There is nothing inherently wrong with promoting “abstinence-only” earmarks; the problem comes when that is the sole method regarded above all the others. Abstinence only strategies must be part and parcel of other proven initiatives to fight AIDS, such as condom use, and access to services for all groups.

Maintain uncompromising positions on sex and sexuality only means that millions of people will not be reached by services, and intended outcomes of financial investment will remain a pipedream.

It is highly unfortunate that in the design of policies, politicians and government leader fail to listen to ground realities from researchers, implementers and scientists working with affected communities, and instead only cater to the interests of minority constituencies that are far flung from the ground reality.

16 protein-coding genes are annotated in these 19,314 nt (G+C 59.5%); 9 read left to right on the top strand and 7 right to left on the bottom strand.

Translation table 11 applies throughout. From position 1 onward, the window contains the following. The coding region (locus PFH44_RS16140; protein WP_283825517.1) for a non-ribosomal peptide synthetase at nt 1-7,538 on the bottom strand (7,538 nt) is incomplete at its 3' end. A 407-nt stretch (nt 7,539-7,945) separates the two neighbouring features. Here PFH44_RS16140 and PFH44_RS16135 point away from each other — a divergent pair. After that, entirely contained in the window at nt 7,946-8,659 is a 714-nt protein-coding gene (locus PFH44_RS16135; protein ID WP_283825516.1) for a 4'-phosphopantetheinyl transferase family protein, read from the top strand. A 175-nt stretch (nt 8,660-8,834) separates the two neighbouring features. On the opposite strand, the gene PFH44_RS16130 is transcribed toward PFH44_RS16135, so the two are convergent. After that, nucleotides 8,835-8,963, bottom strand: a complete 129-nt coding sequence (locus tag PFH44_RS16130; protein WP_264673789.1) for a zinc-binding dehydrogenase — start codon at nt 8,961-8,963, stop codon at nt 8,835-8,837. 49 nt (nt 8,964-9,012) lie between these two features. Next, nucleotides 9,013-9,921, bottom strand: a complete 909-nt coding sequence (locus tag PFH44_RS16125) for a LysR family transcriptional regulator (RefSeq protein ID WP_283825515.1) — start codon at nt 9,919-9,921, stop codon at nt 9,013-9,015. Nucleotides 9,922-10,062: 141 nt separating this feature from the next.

In that vein, by ignoring evidence-based research, and promoting morality over reason, the US government is wittingly committing genocide against millions of marginalized people, particularly women, girls, youth and children.

The real losers of US straight jacketed overseas public health funding are the weak, voiceless, and highly marginalized groups in already disenfranchised communities.

A more progressive approach must ensure that women have access to medical treatment, including access to drugs that can prevent sexually transmitted infections, condoms, psychosocial and legal support and access to abortion services to terminate forced and unwanted pregnancies.

In communities where PEPFAR is supposed to have an impact, particularly in sub-Saharan Africa, women have a very small voice in deciding sex and sexuality matters. Many are forced to sex work due to lack of economic opportunities.

Denying these women access to services is indeed tantamount to committing genocide, and it’s not due to ignorance but a failure to understand the new thinking required to combat AIDS.

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Monday Morning Coffee

William Safire takes on the etymology of “waterboarding.”

Top Stories